[1] Citadel Sec. LLC, Securities Act Release No. 10,280, Exchange Act Release No. 79,790 (Jan. 13, 2017) (settled proceeding),

[2] For the author’s earlier analysis of the phenomenon of data feed arbitrage by off-exchange market makers, see Stanislav Dolgopolov, Wholesaling Best Execution: How Entangled Are Off-Exchange Market Makers?, 11 Va. L. & Bus. Rev. 149, 185–96 (2016),

[3] Robert P. Bartlett, III & Justin McCrary, How Rigged Are Stock Markets?: Evidence From Microsecond Timestamps 2–4 (Nat’l Bureau of Econ. Research, Working Paper No. 22,551, 2016),

[4] Citadel Sec. at 8.

[5] Id. at 9.

[6] Id.

[7] Id. at 8.

[8] Richard Repetto & Mike Adams, Sandler O’Neill + Partners, A View of Market Structure from IEX 3 (Apr. 9, 2014),

[9] Citadel Sec. at 4.

[10] This statistic was discussed in a recent industry study, which also cautioned that “[a]round 30% of all trading happens as quotes change.” Phil Mackintosh & Ka Wo Chen, KCG Holdings, Inc., The Need for Speed V: How Important Is 1 ms? 2 (May 2016),

[11] Citadel Sec. at 9–10.

[12] Mackintosh & Chen, supra note 9, at 2.

[13] Citadel Sec. at 8.

[14] Id. at 9.

[15] For some summary statistics, see Dolgopolov, supra note 2, at 182 n.105.

[16] Citadel Sec. at 10.

[17] Dolgopolov, supra note 2, at 197.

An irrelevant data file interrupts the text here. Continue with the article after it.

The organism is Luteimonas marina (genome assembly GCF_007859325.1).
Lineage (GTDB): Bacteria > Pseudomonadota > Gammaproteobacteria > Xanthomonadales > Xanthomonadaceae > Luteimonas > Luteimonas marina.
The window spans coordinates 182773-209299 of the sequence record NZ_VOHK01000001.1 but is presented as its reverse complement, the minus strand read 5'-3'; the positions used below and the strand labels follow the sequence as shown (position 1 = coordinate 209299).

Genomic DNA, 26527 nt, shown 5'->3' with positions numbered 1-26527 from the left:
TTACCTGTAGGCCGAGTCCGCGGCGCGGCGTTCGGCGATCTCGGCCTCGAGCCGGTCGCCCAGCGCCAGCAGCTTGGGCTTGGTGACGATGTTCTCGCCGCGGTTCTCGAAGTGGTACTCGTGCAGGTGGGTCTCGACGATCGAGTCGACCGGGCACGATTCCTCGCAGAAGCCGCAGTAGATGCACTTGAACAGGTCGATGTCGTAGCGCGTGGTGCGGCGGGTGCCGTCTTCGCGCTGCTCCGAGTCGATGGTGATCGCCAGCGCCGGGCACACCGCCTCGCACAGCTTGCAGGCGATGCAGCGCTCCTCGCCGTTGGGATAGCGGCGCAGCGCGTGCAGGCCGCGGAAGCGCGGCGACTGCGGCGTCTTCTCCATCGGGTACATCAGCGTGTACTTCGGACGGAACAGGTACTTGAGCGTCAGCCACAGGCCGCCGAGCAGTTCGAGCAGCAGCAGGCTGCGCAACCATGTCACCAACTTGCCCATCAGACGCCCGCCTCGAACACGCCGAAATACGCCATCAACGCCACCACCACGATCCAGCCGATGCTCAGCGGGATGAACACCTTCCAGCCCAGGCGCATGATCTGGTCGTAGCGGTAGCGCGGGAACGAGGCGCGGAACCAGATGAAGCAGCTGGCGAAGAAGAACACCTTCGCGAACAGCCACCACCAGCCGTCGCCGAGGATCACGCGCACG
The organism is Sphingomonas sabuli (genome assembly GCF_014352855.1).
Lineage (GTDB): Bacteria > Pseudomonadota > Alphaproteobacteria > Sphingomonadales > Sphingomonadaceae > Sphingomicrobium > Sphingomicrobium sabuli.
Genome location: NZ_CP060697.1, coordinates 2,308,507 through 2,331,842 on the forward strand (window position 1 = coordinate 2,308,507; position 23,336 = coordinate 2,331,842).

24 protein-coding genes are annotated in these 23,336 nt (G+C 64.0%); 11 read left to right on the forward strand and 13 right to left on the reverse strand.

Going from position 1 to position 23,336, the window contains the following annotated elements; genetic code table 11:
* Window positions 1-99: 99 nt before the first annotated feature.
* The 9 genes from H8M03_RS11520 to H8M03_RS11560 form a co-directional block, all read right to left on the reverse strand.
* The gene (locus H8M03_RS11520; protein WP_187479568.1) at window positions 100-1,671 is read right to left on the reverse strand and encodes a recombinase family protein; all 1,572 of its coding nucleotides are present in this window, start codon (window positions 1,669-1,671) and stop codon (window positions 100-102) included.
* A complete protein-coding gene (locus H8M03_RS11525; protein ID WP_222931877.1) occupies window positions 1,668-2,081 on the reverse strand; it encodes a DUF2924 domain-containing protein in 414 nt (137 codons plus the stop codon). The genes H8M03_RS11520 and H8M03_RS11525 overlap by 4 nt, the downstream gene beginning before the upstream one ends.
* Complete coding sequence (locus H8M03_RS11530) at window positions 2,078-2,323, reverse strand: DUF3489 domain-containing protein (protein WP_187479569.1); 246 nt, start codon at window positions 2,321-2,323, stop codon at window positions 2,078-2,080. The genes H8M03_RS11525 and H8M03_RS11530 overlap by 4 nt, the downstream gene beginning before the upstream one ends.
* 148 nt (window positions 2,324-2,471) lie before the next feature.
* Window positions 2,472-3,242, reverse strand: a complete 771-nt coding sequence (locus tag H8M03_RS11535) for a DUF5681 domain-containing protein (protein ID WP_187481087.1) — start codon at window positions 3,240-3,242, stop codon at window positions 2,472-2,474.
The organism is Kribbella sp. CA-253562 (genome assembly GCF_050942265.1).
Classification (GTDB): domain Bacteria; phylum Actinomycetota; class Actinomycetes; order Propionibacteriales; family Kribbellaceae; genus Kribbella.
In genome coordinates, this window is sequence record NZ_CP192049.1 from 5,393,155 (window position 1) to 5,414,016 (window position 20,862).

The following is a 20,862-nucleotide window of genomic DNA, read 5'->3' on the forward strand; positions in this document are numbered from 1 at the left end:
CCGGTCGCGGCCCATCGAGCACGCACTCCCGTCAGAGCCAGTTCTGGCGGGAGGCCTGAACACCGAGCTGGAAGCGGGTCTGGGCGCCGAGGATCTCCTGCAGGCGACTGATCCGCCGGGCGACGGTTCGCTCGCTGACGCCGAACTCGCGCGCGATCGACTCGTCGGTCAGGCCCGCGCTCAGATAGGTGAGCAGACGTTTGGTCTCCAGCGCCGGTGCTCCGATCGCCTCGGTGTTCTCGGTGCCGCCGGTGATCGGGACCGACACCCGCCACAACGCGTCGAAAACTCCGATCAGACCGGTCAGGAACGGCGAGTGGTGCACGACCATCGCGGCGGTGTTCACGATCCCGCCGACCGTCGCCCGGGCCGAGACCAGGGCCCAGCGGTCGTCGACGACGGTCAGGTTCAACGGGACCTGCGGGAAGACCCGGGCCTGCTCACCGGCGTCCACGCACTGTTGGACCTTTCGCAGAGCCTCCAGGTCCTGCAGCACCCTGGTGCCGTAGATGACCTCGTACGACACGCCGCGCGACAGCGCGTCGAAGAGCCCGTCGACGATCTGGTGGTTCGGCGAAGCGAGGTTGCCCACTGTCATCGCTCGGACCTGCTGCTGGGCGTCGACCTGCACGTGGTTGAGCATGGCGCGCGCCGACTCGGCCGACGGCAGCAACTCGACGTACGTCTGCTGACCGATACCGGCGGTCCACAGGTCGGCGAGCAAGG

[18] Id. at 169 & n.61

[19] KCG Ams. LLC, Securities Act Release No. 9996, Exchange Act Release No. 76,705 passim (Dec. 21, 2015) (settled proceeding),

[20] Robert Battalio et al., Can Brokers Have It All? On the Relation Between Make-Take Fees and Limit Order Execution Quality, 71 J. Fin. 2193 (2016).

[21] For the most recent complaints, see Second Amended Complaint for Violations of Federal Securities Laws, Schwab v. E*TRADE Fin. Corp., No. 1:16-cv-05891-JGK (S.D.N.Y. Feb. 10, 2017); Amended Class Action Complaint for Violations of Federal Securities Laws, Crago v. Charles Schwab & Co., No. 3:16-cv-03938-RS (N.D. Cal. Jan. 20, 2017). A similar class action against TD Ameritrade, another large retail brokerage firm, has already passed the motion to dismiss hurdle. Zola v. TD Ameritrade, Inc., 172 F. Supp. 3d 1055 (D. Neb. 2016).

[22] Amended Class Action Complaint for Violations of Federal Securities Laws, Crago v. Charles Schwab & Co., supra note 21, at 23–27.

[23] Second Amended Complaint for Violations of Federal Securities Laws, Schwab v. E*TRADE Fin. Corp., supra note 21, at 31–32.